Perspectives of History

50:509:299:01
T/TH 2:00 pm – 3:20 pm
Professor Mokhberi

This course will focus on the myth of Joan of Arc from the Middle Ages to the present. Students will analyze primary source materials, including her trial and retrial transcripts with a particular focus on her interrogation and confession. Students will consider whether these trials produced truth or alternative meanings and will determine how authority is both challenged and reasserted. Further, the class will examine representations of Joan of Arc using primary and secondary sources produced after her trial to question how she has been reinterpreted through the ages and used as a national, political, and religious symbol. Through the examination of Joan of Arc, students will sharpen their research and writing skills and learn how historians interpret and write history. 

public History Practice

50:509:300:01
By Arrangement
Professor Mires

Get your hands on history: This is an individualized opportunity to gain knowledge of local and regional history while contributing to a public history project based at the Mid-Atlantic Regional Center for the Humanities (MARCH) at Rutgers-Camden. The options include historic house research and curatorship for the Cooper Street Historic District and research and digital publishing for The Encyclopedia of Greater Philadelphia. In addition to readings in local and regional history, students will be provided with training and ongoing supervision and feedback while working approximately six hours per week on-site on their selected projects. This course is by arrangement, with permission of the instructor, and is open to juniors and seniors with a GPA of 3.0 and above. Interested students please contact Dr. Charlene Mires, cmires@camden.rutgers.edu.
GEN ED:  Experiential Learning (XPL)

 

western civilization ii

50:510:102:01
M/W 9:35 am – 10:55 am
Professor Marker

This course explores the development of modern politics, society and culture in Europe and beyond from the mid-eighteenth century to the present. With such a vast time span under consideration, this course is not intended to be an exhaustive survey of modern European history. Rather, we will use a combination of lectures and primary texts as points of entry into the major historical events and trends of the era—the Enlightenment, the rise of capitalism, the French Revolution, industrialization, nationalism, imperialism, the World Wars, and decolonization. Coursework includes lecture, discussion, brief homework assignments, short papers, a mid-term and a final exam.
GEN ED:  Global Communities (GCM)

 

imperialism

50:510:265:01
M/W 3:45 pm – 5:05 pm 
Professor Marker

From iconic children’s tales like Tarzan and German-style beer made in China to English-speaking call centers outsourced to India, the residues of European imperialism are all around us. This course explores the political, economic, and cultural dimensions of European imperial expansion and colonial rule from the mid-nineteenth century to the 1960s. Using narrative histories, historical documents, fiction, and film, we will consider imperialism’s impact on Europeans and European society; African, Indian, and East Asian experiences and critiques of colonial and imperial power; the forces that ultimately led to the collapse of European empires; and the afterlives of imperialism in our globalized world.
GEN ED:  Heritages and Civilizations (HAC)

 

introductory topics in european history:  history of the western medicine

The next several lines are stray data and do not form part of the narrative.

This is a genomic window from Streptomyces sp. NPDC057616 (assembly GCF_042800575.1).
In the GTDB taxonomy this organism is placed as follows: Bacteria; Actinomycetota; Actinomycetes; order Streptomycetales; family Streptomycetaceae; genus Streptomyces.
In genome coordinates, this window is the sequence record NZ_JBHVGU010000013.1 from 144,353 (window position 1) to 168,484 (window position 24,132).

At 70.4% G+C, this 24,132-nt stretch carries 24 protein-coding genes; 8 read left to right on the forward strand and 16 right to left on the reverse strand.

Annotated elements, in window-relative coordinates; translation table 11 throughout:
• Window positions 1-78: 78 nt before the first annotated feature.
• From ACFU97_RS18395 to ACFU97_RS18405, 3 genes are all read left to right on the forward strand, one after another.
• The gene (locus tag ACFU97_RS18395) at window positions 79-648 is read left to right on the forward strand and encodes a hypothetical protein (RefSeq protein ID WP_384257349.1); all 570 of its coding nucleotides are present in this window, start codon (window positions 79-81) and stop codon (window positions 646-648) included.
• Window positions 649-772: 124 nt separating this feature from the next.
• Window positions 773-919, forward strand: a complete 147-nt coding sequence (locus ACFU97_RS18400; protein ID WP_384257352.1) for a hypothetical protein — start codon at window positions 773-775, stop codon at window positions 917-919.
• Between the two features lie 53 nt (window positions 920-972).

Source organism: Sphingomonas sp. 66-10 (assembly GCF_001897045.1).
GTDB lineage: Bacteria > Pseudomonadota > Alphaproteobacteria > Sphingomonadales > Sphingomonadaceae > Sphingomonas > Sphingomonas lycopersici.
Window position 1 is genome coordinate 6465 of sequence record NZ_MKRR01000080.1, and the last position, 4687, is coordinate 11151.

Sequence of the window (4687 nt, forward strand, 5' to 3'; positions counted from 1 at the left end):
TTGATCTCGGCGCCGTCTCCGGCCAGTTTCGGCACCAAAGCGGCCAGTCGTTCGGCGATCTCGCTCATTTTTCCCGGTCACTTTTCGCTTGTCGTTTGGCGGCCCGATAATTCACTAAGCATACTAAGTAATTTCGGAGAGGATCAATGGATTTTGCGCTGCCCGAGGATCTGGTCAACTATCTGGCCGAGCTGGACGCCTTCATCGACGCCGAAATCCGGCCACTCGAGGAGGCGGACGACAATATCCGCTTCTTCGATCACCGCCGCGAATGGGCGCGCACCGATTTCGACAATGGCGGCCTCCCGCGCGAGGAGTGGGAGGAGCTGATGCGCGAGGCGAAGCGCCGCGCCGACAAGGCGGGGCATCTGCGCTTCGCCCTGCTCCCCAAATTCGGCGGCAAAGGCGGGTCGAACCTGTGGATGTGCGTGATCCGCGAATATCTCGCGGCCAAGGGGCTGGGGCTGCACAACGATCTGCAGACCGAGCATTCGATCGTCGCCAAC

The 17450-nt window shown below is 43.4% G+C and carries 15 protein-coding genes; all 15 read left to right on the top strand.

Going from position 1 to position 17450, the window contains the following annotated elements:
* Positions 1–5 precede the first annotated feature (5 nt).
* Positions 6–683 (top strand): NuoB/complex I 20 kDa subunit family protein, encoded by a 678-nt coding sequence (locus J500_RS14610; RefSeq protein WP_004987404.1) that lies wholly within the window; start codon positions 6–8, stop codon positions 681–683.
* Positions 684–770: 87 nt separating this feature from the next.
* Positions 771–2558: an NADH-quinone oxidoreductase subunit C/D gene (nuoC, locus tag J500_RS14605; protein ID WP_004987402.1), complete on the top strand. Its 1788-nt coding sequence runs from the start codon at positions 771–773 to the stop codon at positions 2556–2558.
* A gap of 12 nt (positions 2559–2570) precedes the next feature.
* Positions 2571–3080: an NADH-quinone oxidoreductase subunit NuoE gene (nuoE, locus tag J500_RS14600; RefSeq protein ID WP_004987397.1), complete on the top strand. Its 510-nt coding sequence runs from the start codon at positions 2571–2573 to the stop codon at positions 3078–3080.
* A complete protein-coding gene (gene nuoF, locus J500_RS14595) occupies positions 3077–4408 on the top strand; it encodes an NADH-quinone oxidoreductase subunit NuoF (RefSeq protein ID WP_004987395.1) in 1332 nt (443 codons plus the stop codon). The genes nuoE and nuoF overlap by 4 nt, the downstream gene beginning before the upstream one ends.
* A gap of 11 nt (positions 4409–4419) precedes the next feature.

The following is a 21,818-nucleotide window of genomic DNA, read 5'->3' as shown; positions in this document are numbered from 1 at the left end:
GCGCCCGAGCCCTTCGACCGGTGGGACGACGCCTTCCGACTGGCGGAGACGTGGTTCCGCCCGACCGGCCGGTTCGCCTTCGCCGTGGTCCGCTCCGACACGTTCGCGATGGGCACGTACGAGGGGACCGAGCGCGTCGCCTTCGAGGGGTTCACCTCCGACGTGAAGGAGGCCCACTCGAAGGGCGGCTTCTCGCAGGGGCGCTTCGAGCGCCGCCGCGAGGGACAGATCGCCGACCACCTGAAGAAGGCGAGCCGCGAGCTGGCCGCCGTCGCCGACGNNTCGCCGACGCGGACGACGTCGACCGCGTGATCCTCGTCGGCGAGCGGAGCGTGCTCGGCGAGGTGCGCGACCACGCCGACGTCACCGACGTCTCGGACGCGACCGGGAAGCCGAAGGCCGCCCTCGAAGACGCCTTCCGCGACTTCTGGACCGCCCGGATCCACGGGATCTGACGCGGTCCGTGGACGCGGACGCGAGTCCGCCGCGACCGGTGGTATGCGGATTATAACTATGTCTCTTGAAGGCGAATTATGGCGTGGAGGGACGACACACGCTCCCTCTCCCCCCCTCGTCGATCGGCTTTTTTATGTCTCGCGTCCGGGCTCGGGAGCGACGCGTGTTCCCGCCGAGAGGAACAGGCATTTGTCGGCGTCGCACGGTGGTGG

50:510:280:01
T/TH 4:30 pm – 5:40 pm 
Professor Bonneau

Suffering, illness, and death are experiences universal to all of humanity. How we address these constants varies across time and cultures. This course surveys changes in western attitudes towards the body and care for the sick from antiquity to the present. It gives particular focus to the development of those institutions that that dominate health care twentieth century Europe and the United States. It is designed for students with either an interest in the fields of health care and medicine or the history of science. As success depends more on your ability to think critically about historical questions and arguments, rather than rote memorization, it is open to all students and requires no previous knowledge of the topic.


EUROPE AND THE WORLD

50:510:333:01
T/TH 11:10 am – 12:30 pm
Professor Mokhberi

This course examines European representations of Asia, Africa, the Middle East, and the Americas from the Middle Ages to the early eighteenth century. It traces European portrayals of foreigners in travel writings, descriptions of diplomatic visits, and various art forms. We will discuss European criticism of foreign customs and politics and investigate Europe’s fascination with the exotic, which often resulted in imitation and adoption of foreign habits and luxury goods. We will explore how Europeans imagined and reimagined distant countries and used them as models for comparison.
GEN ED:  Global Communities (GCM)

 

religion in ancient greece, cult and community

50:510:380:01
M/W 3:45 pm – 5:05 pm
Professor Beeler

This course explores religion in ancient Greece through the people, places, and practices associated with it in the literature, art, and archaeology of the Late Bronze Age through Classical periods (ca. 1650-323 BCE).  Students gain a background in the historical and social context of religion in the ancient Greek world, and develop and understanding of the sources and methods for religious rituals and beliefs.  Students analyze and interpret primary source evidence for Greek religion, including ancient texts and interpret primary source evidence for Greek religion, including ancient texts and material culture.  Topics include origin myths, hero cult, funerary rites, animal sacrifice, oracles, mystery cults, ecstatic worship, witches, and necromancy.

development of united states I

50:512:201:01
W/F 9:35 am – 10:55 am
Professor Martin